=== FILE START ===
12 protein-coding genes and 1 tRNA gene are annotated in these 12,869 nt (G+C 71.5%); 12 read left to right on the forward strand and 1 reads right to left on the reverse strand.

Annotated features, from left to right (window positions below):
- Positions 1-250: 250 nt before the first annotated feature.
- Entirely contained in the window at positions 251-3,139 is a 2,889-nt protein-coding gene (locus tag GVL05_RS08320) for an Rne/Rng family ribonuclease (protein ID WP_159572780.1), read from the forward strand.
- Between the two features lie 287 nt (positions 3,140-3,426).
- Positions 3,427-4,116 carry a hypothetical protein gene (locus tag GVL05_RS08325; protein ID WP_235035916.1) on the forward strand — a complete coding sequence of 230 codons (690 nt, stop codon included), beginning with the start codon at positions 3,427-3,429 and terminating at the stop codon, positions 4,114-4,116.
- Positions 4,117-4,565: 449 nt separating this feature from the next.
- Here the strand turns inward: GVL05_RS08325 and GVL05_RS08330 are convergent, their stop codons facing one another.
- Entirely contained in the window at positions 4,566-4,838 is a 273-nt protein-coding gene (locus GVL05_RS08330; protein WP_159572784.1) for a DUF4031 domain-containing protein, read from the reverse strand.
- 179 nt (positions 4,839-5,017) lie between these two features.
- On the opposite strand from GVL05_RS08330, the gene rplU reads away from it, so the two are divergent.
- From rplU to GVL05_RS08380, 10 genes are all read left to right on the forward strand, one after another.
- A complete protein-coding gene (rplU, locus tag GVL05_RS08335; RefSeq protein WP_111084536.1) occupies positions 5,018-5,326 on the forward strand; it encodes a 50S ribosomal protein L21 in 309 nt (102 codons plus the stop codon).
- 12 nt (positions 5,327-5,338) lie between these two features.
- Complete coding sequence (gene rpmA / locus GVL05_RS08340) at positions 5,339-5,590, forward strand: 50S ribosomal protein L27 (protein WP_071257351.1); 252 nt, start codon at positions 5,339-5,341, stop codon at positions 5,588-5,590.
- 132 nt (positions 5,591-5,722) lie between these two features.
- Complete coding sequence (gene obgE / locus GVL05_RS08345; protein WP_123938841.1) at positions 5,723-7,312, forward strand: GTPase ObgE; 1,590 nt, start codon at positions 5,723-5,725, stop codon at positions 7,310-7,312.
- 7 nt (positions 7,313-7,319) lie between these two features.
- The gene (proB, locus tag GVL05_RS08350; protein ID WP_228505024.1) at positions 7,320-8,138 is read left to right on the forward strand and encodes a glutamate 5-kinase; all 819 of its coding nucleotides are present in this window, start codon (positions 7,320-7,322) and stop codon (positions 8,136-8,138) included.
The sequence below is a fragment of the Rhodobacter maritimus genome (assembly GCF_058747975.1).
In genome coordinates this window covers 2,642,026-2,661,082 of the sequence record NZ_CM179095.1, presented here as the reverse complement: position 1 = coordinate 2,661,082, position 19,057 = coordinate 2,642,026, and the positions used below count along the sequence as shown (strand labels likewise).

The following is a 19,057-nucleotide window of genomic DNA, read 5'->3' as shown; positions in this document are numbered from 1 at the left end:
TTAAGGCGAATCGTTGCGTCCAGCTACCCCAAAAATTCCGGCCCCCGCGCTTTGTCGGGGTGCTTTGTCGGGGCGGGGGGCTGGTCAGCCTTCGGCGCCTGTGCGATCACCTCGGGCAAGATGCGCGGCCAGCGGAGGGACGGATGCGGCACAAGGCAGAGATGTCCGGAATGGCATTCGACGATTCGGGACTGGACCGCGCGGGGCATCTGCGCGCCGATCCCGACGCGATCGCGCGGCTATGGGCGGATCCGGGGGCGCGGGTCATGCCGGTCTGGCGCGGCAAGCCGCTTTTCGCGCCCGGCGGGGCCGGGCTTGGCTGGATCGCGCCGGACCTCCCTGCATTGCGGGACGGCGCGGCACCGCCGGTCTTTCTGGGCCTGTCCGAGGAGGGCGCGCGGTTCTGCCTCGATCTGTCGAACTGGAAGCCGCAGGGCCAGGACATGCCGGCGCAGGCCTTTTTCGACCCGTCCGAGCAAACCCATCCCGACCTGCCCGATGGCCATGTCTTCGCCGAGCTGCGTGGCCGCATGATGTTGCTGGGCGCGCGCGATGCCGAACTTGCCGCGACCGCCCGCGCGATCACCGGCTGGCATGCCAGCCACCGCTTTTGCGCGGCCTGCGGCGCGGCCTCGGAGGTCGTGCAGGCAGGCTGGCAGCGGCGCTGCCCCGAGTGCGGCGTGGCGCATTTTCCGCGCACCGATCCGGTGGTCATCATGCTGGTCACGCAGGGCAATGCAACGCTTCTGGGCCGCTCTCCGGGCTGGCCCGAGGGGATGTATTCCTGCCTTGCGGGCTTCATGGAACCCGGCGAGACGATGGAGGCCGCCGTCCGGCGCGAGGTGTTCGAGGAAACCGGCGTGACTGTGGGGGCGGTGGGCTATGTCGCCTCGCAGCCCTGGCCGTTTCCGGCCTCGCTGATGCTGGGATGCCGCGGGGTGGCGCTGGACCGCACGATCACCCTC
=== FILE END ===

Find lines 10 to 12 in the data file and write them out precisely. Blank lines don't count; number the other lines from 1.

- 179 nt (positions 4,839-5,017) lie between these two features.
- On the opposite strand from GVL05_RS08330, the gene rplU reads away from it, so the two are divergent.
- From rplU to GVL05_RS08380, 10 genes are all read left to right on the forward strand, one after another.